UNITED Nations weapons inspectors colluded with British secret service agents
to spread disinformation about Saddam Hussein's nuclear, biological and chemical
weapons programs as part of a campaign to justify military strikes, according
to the head of the UN inspection team in Iraq.
In an interview with The Herald, Scott Ritter, who led the United Nations
Special Commission (UNSCOM) team in Iraq for seven years in the 90s, claims he
helped to leak propaganda to journalists. He resigned from the post in 1998 but
said his experience then suggested that recent claims that Iraq was developing
weapons of mass destruction should be treated skeptically.
Hawks within the US administration insist Iraq's suspected nuclear, chemical
and biological weapons programs should be the next target in the war on terrorism.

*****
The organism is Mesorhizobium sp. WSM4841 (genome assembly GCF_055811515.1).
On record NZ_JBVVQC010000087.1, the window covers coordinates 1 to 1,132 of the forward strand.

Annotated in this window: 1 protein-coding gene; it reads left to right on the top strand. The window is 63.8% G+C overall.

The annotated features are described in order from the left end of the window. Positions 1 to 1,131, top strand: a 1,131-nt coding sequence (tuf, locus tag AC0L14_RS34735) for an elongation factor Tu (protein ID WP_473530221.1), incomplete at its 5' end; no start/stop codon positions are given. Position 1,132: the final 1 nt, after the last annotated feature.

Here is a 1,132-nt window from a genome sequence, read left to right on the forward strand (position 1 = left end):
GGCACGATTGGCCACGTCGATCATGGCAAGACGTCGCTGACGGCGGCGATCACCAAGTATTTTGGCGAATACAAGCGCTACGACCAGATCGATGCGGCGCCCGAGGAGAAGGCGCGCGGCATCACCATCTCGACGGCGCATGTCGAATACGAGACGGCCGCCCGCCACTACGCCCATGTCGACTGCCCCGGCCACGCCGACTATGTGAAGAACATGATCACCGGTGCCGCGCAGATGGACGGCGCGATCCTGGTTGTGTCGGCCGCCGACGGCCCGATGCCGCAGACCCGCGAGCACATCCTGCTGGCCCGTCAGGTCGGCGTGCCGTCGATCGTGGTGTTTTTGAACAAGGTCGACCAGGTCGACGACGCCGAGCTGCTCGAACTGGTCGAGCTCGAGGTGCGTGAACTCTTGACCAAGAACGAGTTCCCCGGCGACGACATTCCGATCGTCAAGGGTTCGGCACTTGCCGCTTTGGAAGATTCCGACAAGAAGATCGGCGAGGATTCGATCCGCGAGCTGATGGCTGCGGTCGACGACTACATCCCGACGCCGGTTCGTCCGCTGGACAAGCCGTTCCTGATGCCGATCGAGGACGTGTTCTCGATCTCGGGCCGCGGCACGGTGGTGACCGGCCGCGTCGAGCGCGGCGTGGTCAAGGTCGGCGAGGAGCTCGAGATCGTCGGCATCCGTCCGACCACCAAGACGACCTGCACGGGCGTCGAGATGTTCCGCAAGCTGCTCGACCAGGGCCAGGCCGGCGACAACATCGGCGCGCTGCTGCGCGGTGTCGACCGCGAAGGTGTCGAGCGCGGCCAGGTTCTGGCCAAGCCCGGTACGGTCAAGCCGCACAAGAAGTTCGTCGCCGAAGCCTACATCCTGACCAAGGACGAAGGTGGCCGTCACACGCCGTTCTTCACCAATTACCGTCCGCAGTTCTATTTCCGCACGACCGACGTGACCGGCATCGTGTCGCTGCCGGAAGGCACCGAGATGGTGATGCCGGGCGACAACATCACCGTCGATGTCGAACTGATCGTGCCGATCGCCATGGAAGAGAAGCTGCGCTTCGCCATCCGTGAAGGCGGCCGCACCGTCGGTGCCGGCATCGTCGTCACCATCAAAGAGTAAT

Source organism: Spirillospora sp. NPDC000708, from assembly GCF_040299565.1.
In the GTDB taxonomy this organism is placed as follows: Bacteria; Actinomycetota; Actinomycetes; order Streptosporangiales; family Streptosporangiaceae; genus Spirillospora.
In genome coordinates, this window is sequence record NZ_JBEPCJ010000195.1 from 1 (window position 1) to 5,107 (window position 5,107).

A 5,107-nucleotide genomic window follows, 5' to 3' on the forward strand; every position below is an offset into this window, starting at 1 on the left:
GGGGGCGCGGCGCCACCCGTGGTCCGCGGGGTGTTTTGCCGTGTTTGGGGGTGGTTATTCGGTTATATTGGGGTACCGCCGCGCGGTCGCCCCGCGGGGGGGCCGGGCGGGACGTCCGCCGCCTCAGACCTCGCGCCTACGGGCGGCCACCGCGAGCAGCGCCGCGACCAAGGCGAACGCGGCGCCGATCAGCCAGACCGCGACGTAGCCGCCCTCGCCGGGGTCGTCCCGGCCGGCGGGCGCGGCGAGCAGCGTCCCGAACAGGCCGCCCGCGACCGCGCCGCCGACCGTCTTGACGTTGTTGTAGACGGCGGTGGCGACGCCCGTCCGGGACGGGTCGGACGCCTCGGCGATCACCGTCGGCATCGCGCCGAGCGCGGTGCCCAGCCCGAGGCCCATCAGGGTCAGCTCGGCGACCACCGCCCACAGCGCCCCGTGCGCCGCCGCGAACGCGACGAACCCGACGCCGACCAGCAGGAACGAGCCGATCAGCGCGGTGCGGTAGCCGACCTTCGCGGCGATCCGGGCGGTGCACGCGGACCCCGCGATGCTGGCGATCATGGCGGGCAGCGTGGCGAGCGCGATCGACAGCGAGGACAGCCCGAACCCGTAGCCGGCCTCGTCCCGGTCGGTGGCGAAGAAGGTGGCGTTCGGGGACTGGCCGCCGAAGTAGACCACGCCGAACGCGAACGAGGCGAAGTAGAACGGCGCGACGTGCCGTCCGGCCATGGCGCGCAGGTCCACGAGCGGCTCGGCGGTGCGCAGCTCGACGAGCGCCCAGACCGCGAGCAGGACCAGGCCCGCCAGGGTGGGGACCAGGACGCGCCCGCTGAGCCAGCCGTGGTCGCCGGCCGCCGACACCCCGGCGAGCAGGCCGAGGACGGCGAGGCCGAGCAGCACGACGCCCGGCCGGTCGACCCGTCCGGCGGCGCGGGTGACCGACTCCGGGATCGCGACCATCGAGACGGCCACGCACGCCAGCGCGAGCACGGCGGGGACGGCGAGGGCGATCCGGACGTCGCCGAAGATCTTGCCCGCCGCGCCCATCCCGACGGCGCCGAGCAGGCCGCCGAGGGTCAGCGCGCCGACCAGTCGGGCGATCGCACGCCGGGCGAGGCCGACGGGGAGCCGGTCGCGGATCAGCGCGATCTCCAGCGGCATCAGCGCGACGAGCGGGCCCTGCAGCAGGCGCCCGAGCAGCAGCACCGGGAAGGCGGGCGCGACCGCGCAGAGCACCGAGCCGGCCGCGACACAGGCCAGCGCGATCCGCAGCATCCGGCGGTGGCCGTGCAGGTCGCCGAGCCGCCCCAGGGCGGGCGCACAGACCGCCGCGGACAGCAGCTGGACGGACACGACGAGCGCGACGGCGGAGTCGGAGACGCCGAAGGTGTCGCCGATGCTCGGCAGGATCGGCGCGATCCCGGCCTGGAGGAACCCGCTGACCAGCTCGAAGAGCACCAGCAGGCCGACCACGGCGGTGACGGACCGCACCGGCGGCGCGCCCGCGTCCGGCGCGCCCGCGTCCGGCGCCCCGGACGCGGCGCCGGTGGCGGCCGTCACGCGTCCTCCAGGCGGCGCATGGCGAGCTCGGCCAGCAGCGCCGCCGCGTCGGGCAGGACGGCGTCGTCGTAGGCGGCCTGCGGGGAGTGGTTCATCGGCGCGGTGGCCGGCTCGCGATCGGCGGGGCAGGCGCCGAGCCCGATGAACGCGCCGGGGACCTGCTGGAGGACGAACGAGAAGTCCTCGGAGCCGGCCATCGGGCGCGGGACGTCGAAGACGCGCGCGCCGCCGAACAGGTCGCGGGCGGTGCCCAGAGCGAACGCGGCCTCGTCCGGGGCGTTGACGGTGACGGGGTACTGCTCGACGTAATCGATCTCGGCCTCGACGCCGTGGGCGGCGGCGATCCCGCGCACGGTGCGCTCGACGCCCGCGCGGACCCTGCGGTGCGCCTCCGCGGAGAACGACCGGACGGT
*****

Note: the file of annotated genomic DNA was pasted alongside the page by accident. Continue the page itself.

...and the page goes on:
Last week, Kofi Annan, UN secretary general, failed to persuade Naji Sabri,
Iraqi foreign minister, to allow weapons inspectors back into the country. The
stance could make a US military strike more likely. President George W Bush has
reportedly been briefed on a Pentagon plan to send 250,000 troops into Iraq, though
he has yet to approve it.
However, Ritter, a former intelligence officer in the US marines, maintains
there is scant evidence that Iraq is a threat.
He says claims that Iraq is re-arming come from unreliable witnesses and that
factories bombed in 1998 during Operation Desert Fox had not breached UN resolutions.
"Every single one of those facilities was subjected to repeated inspections and
never did we detect anything to remotely suggest that these were involved in producing
anything prohibited. There's nothing there. Nothing."
©2002 smg newspapers ltd